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National Science Foundation Research Traineeship (NRT) in Combating Antimicrobial Resistance

Kick-off gathering for the Convergence at the Interfaces of Policy, Data Science, Environmental Science and Engineering for Combating Antimicrobial Resistance National Science Foundation Research Traineeship (CIP-CAR NRT) Kick-off Party | 2021-08-18
Kick-off gathering for the Convergence at the Interfaces of Policy, Data Science, Environmental Science and Engineering for Combating Antimicrobial Resistance National Science Foundation Research Traineeship (CIP-CAR NRT) Kick-off Party | 2021-08-18

This NRT brings together PhD students across disciplines to help develop science-based policy to combat the spread of antimicrobial resistance as a pressing societal challenge.

Trainees will engage in transdisciplinary team-based research incorporating data analytics, environmental science and engineering, environmental chemistry, stakeholder engagement, public health, and policy to advance DNA sequencing of wastewater as a powerful tool to identify forms of antimicrobial resistance circulating in the community and inform environmental and public health policy, practice, and interventions. Trainees will gain skills in science communication and ethical stakeholder engagement, learning how to tap into the power of artificial intelligence and other powerful data analytics approaches to inform effective solutions to pressing societal challenges. Trainees that complete the program will be poised as future leaders in government, industry, academia, and non-governmental organizations.

     

Leadership

Amy Pruden
Director, Professor of Civil & Environmental Engineering

apruden@vt.edu
(540) 231-3980

Core Faculty

Todd Schenk
Todd Schenk
School of Public & International Affairs
Leigh-Anne Krometis
Leigh-Anne Krometis
Biological Systems Engineering
Liqing Zhang
Liqing Zhang
Computer Science
Tiffany Drape
Tiffany Drape
Agricultural Leadership and Community Education
Peter Vikesland
Peter Vikesland
Civil & Environmental Engineering
Lenny Heath
Lenwood Heath
Computer Science
Marc Edwards
Marc Edwards
Civil & Environmental Engineering
Kang Xia
Kang Xia
School of Plant and Environmental Sciences

Affiliated Faculty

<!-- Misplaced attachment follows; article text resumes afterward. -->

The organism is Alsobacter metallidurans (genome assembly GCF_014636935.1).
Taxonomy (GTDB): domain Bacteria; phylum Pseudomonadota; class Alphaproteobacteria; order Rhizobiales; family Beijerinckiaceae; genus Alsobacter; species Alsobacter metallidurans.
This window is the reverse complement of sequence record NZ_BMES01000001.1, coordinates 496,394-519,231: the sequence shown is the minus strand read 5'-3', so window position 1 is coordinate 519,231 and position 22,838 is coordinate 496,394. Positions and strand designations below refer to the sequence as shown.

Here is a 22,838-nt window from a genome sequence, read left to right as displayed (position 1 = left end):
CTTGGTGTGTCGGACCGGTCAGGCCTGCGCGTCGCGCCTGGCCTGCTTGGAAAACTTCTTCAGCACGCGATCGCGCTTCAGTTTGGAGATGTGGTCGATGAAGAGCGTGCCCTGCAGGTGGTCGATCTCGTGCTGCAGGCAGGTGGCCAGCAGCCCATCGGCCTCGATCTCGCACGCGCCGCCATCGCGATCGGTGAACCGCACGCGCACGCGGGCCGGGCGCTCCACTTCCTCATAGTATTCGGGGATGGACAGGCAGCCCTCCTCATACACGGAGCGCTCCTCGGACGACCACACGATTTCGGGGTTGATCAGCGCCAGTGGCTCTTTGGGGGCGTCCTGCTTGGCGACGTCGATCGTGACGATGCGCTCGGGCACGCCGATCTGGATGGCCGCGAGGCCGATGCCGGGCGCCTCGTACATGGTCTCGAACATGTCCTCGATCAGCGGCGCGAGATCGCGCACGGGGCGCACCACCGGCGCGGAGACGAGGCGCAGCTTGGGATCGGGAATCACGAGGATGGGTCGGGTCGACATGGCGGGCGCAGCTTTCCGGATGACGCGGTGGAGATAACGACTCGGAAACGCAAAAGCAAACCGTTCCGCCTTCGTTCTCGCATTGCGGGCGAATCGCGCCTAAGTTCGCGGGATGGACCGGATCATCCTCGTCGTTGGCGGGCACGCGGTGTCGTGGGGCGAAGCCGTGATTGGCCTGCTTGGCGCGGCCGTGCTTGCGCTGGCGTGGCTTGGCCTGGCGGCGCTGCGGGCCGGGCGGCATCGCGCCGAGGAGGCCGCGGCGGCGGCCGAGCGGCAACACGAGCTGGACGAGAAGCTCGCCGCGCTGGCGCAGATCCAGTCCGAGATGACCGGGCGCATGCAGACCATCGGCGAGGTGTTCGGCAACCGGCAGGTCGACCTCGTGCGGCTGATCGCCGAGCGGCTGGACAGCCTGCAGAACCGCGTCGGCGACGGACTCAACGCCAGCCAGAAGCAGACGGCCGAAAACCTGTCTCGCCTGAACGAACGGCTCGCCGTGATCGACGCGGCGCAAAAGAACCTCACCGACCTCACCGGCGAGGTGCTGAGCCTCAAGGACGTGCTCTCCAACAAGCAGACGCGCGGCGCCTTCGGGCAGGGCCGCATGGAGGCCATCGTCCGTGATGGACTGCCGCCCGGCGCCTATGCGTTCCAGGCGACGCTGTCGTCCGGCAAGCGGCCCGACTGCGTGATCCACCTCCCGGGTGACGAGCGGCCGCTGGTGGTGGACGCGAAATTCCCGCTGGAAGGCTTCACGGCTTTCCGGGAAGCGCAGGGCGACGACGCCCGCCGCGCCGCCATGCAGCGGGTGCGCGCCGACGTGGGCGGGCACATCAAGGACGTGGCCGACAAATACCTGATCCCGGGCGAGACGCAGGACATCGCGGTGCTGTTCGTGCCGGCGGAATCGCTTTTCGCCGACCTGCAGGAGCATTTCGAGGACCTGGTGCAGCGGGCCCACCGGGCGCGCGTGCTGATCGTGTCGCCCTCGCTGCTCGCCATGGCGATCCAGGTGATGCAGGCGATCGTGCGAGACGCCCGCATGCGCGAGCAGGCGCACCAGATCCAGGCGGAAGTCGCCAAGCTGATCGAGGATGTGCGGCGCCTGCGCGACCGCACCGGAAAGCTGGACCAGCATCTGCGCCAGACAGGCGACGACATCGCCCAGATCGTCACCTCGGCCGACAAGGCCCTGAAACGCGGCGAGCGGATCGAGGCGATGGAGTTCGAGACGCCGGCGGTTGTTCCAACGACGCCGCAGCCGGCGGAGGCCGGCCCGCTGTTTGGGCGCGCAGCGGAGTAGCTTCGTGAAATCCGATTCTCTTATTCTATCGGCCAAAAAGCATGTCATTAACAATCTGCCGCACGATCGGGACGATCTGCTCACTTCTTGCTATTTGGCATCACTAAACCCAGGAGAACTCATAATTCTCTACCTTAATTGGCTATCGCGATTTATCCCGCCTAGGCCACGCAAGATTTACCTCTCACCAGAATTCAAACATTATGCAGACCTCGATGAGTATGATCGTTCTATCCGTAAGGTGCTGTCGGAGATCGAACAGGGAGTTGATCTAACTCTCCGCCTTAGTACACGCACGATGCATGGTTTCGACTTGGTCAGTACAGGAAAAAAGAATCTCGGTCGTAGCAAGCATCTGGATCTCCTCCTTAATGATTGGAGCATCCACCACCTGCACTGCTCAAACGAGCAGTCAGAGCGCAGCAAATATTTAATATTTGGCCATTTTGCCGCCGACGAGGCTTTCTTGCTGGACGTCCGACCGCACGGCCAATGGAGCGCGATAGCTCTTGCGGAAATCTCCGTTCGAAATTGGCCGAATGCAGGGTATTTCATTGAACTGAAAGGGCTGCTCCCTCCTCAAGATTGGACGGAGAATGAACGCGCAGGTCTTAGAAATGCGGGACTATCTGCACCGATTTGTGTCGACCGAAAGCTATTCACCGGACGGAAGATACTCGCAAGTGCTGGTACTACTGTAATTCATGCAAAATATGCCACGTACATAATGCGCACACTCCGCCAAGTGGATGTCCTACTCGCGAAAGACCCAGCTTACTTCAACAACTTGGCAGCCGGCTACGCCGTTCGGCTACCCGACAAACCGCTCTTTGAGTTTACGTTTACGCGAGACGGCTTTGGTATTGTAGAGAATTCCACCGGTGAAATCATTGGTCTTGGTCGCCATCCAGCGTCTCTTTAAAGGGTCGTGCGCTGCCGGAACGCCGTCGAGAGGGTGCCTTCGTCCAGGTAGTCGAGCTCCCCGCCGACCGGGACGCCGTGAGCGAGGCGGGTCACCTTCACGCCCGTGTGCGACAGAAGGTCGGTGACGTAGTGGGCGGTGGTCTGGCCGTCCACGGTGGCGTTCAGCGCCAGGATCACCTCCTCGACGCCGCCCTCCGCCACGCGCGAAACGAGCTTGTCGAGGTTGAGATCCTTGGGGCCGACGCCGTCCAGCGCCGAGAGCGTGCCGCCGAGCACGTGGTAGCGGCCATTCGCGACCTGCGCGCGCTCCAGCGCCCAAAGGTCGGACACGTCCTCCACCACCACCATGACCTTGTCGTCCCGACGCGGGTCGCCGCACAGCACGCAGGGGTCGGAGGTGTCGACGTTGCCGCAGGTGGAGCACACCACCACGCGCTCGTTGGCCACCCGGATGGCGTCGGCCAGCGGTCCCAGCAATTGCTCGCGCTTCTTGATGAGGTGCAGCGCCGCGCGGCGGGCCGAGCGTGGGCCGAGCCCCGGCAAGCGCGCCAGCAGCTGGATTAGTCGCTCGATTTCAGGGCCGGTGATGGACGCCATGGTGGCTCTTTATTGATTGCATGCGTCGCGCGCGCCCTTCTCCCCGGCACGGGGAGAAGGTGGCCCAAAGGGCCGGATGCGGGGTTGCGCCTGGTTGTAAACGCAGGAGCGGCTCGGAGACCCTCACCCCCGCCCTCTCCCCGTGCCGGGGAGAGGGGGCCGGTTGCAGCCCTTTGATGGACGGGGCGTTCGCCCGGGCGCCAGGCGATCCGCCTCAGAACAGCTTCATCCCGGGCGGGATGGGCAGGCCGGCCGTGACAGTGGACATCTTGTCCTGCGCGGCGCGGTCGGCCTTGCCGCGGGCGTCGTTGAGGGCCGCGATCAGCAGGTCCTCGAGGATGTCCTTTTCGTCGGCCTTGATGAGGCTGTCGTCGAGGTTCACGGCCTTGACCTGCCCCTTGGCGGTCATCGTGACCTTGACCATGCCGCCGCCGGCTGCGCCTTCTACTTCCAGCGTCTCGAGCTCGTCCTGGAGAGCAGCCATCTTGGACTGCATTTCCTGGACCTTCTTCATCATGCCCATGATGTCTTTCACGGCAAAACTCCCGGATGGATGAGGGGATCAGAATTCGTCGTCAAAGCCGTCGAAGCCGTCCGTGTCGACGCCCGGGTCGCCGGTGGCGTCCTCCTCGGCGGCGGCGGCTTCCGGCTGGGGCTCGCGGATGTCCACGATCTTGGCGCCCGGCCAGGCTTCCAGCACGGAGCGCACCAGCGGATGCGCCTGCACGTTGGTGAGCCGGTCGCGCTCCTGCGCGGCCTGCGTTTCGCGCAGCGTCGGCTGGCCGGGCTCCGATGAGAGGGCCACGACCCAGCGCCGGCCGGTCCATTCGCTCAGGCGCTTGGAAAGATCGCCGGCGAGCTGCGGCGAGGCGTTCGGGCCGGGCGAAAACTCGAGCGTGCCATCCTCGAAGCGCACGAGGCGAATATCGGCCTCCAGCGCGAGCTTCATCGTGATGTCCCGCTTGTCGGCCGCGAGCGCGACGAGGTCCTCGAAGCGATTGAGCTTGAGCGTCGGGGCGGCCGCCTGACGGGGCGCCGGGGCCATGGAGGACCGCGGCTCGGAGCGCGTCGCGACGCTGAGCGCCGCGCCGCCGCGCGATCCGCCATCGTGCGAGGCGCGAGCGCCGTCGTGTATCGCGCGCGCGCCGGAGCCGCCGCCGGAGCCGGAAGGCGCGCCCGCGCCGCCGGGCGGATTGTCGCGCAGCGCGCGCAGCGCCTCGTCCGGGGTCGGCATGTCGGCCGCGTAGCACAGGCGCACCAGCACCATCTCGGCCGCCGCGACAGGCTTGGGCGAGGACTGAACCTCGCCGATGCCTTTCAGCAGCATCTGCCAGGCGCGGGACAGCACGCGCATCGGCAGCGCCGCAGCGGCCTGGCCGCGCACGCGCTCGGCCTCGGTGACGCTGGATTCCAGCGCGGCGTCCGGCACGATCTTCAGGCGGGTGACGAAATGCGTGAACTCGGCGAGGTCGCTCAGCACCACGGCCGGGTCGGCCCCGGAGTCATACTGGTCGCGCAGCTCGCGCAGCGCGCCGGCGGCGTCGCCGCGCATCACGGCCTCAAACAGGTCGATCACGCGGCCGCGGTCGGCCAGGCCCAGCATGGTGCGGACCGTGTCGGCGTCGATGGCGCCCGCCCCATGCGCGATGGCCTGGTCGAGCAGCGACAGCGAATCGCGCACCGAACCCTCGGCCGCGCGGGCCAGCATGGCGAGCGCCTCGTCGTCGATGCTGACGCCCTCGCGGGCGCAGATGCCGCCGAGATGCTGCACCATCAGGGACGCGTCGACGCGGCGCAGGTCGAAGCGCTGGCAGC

Several interdisciplinary programs across campus are collaborating with the Combating Antimicrobial Resistance NRT.  Prospective students can find additional faculty expertise in these programs to build their transdisciplinary PhD committees. 

External Evaluator

Glenda T. Kelly
Duke University
stock photo of students with a laptop in a library

Interested?  Please tell us a bit more about yourself, ask questions, and upload your resume here.

Combating Antimicrobial Resistance NRT trainees should apply directly to their major degree program of interest and indicate in their application that they are interested in the NRT, which themes/topics most interest them, and which faculty best align with their interests.  The four themes are:

 

  1. Artificial Intelligence (AI)-enabled approaches to predicting “hot spots” for the spread of antimicrobial resistance and informing wastewater surveillance target
    Leads: Liqing Zhang, Kang Xia, and Amy Pruden
  2. Syndemic approach to evaluating root causes of antimicrobial resistance and identifying holistic solutions
    Leads: Leigh-Anne Krometis, Peter Vikesland, Lenwood Heath
  3. Ethically addressing data security, privacy, and bias in the advancement of wastewater surveillance of antimicrobial resistance
    Leads: Todd Schenk, Marc Edwards, Lenwood Heath
  4. Building wastewater AR surveillance systems that are sensitive to key socioeconomic factors and implementable at community-, regional-, and international scales
    Leads: All core faculty

Trainees may additionally pursue dissertations related to education, training, and stakeholder engagement aspects of the transdisciplinary graduate education program.
Lead: Tiffany Drape

Applicants should directly apply to the PhD program of currently participating programs and departments:

group photo of field team at Water Treatment Plant in Puerto Rico

There are four training elements to complete the program:

  • Completion of the STEP coursework
  • Completion of a field project
  • Completion of a team-based transdisciplinary dissertation chapter
  • Participation in biannual workshops to develop and practice professional skills

student field sampling wastewater

Field Projects are available locally, regionally, and internationally, giving NRT trainees hands-on opportunities to translate new knowledge into practice. Here are some of the opportunities:

  • Hampton Roads Sanitation District is a global leader in wastewater research, operating 16 wastewater treatment plants in southwest Virginia and serving over 1.8 million people

  • Southeast Rural Community Assistance Project organizes volunteers in local Appalachian communities with water, wastewater, environmental health and public health protection needs

  • International projects in Denmark, the Netherlands, Switzerland, Hong Kong, or India- working with faculty at other universities on wastewater surveillance of antimicrobial resistance

  • Projects at the interface of Policy, Data Science, and Public Health, including opportunities to apply for internships at Deloitte And others in the Washington D.C. area

students processing water samples

We’re hiring a Project Coordinator! Consider Applying.

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Amy Pruden
apruden@vt.edu
(540) 231-3980